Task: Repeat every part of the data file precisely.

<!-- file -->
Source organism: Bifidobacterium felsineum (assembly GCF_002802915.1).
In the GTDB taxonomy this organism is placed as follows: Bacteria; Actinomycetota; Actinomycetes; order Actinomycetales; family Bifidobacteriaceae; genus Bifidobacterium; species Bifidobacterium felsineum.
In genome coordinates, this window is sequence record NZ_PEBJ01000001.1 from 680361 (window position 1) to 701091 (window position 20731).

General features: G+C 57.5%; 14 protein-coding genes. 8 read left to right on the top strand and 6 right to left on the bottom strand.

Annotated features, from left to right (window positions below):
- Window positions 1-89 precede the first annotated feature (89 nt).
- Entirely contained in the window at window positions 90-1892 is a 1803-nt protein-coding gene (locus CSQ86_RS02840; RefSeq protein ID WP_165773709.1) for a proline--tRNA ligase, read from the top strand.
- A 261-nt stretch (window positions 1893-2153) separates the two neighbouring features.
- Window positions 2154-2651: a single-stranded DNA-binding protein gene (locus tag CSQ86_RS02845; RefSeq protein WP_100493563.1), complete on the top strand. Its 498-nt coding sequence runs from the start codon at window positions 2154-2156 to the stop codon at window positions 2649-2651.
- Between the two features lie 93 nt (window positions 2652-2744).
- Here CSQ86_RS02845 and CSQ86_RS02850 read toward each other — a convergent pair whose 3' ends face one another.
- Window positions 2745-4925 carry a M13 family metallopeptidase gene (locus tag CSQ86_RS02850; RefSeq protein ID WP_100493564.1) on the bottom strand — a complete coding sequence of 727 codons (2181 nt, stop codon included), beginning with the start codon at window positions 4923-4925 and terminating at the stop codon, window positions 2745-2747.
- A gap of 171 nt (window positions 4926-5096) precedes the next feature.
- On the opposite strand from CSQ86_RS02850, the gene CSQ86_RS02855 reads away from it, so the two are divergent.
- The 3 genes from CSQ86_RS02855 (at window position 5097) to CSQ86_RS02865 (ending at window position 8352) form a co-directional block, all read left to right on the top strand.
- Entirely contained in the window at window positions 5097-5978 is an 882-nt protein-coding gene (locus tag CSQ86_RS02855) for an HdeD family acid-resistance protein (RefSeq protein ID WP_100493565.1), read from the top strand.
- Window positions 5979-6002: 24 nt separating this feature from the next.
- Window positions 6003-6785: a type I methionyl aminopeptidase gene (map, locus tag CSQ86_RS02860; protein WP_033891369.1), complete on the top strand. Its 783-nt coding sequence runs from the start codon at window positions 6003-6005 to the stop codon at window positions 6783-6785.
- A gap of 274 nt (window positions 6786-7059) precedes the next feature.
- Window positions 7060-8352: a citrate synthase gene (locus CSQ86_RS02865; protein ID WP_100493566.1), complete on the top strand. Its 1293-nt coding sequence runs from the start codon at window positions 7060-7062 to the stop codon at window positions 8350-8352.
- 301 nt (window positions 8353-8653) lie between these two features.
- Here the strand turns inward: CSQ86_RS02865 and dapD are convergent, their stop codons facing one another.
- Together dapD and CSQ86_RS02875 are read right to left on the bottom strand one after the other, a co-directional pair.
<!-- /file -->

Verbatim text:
Source organism: Bifidobacterium felsineum (assembly GCF_002802915.1).
In the GTDB taxonomy this organism is placed as follows: Bacteria; Actinomycetota; Actinomycetes; order Actinomycetales; family Bifidobacteriaceae; genus Bifidobacterium; species Bifidobacterium felsineum.
In genome coordinates, this window is sequence record NZ_PEBJ01000001.1 from 680361 (window position 1) to 701091 (window position 20731).

General features: G+C 57.5%; 14 protein-coding genes. 8 read left to right on the top strand and 6 right to left on the bottom strand.

Annotated features, from left to right (window positions below):
- Window positions 1-89 precede the first annotated feature (89 nt).
- Entirely contained in the window at window positions 90-1892 is a 1803-nt protein-coding gene (locus CSQ86_RS02840; RefSeq protein ID WP_165773709.1) for a proline--tRNA ligase, read from the top strand.
- A 261-nt stretch (window positions 1893-2153) separates the two neighbouring features.
- Window positions 2154-2651: a single-stranded DNA-binding protein gene (locus tag CSQ86_RS02845; RefSeq protein WP_100493563.1), complete on the top strand. Its 498-nt coding sequence runs from the start codon at window positions 2154-2156 to the stop codon at window positions 2649-2651.
- Between the two features lie 93 nt (window positions 2652-2744).
- Here CSQ86_RS02845 and CSQ86_RS02850 read toward each other — a convergent pair whose 3' ends face one another.
- Window positions 2745-4925 carry a M13 family metallopeptidase gene (locus tag CSQ86_RS02850; RefSeq protein ID WP_100493564.1) on the bottom strand — a complete coding sequence of 727 codons (2181 nt, stop codon included), beginning with the start codon at window positions 4923-4925 and terminating at the stop codon, window positions 2745-2747.
- A gap of 171 nt (window positions 4926-5096) precedes the next feature.
- On the opposite strand from CSQ86_RS02850, the gene CSQ86_RS02855 reads away from it, so the two are divergent.
- The 3 genes from CSQ86_RS02855 (at window position 5097) to CSQ86_RS02865 (ending at window position 8352) form a co-directional block, all read left to right on the top strand.
- Entirely contained in the window at window positions 5097-5978 is an 882-nt protein-coding gene (locus tag CSQ86_RS02855) for an HdeD family acid-resistance protein (RefSeq protein ID WP_100493565.1), read from the top strand.
- Window positions 5979-6002: 24 nt separating this feature from the next.
- Window positions 6003-6785: a type I methionyl aminopeptidase gene (map, locus tag CSQ86_RS02860; protein WP_033891369.1), complete on the top strand. Its 783-nt coding sequence runs from the start codon at window positions 6003-6005 to the stop codon at window positions 6783-6785.
- A gap of 274 nt (window positions 6786-7059) precedes the next feature.
- Window positions 7060-8352: a citrate synthase gene (locus CSQ86_RS02865; protein ID WP_100493566.1), complete on the top strand. Its 1293-nt coding sequence runs from the start codon at window positions 7060-7062 to the stop codon at window positions 8350-8352.
- 301 nt (window positions 8353-8653) lie between these two features.
- Here the strand turns inward: CSQ86_RS02865 and dapD are convergent, their stop codons facing one another.
- Together dapD and CSQ86_RS02875 are read right to left on the bottom strand one after the other, a co-directional pair.